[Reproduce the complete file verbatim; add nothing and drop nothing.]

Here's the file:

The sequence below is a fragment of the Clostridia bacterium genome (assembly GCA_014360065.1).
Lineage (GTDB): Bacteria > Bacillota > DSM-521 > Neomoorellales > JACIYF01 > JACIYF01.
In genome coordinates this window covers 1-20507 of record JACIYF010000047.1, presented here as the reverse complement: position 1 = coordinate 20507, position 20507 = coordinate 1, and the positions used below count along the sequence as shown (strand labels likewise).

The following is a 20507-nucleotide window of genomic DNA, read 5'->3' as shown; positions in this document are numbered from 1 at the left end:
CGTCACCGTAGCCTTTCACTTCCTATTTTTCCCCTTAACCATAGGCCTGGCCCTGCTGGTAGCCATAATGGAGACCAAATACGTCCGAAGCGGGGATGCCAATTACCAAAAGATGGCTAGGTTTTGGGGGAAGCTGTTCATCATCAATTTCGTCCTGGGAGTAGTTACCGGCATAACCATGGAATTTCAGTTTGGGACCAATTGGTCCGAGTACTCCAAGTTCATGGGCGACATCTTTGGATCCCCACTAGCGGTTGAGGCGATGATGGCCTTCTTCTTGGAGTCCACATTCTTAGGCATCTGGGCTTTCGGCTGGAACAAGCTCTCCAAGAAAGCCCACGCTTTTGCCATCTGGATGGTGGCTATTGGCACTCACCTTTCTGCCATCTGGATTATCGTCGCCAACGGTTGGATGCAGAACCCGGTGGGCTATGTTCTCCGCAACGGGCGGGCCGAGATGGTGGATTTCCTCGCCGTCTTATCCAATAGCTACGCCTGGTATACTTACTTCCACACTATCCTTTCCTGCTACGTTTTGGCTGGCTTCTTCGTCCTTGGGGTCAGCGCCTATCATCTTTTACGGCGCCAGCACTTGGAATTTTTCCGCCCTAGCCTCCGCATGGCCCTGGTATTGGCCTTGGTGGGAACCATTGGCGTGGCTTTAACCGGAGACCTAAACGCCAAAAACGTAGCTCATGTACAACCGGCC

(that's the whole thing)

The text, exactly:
The sequence below is a fragment of the Clostridia bacterium genome (assembly GCA_014360065.1).
Lineage (GTDB): Bacteria > Bacillota > DSM-521 > Neomoorellales > JACIYF01 > JACIYF01.
In genome coordinates this window covers 1-20507 of record JACIYF010000047.1, presented here as the reverse complement: position 1 = coordinate 20507, position 20507 = coordinate 1, and the positions used below count along the sequence as shown (strand labels likewise).

The following is a 20507-nucleotide window of genomic DNA, read 5'->3' as shown; positions in this document are numbered from 1 at the left end:
CGTCACCGTAGCCTTTCACTTCCTATTTTTCCCCTTAACCATAGGCCTGGCCCTGCTGGTAGCCATAATGGAGACCAAATACGTCCGAAGCGGGGATGCCAATTACCAAAAGATGGCTAGGTTTTGGGGGAAGCTGTTCATCATCAATTTCGTCCTGGGAGTAGTTACCGGCATAACCATGGAATTTCAGTTTGGGACCAATTGGTCCGAGTACTCCAAGTTCATGGGCGACATCTTTGGATCCCCACTAGCGGTTGAGGCGATGATGGCCTTCTTCTTGGAGTCCACATTCTTAGGCATCTGGGCTTTCGGCTGGAACAAGCTCTCCAAGAAAGCCCACGCTTTTGCCATCTGGATGGTGGCTATTGGCACTCACCTTTCTGCCATCTGGATTATCGTCGCCAACGGTTGGATGCAGAACCCGGTGGGCTATGTTCTCCGCAACGGGCGGGCCGAGATGGTGGATTTCCTCGCCGTCTTATCCAATAGCTACGCCTGGTATACTTACTTCCACACTATCCTTTCCTGCTACGTTTTGGCTGGCTTCTTCGTCCTTGGGGTCAGCGCCTATCATCTTTTACGGCGCCAGCACTTGGAATTTTTCCGCCCTAGCCTCCGCATGGCCCTGGTATTGGCCTTGGTGGGAACCATTGGCGTGGCTTTAACCGGAGACCTAAACGCCAAAAACGTAGCTCATGTACAACCGGCC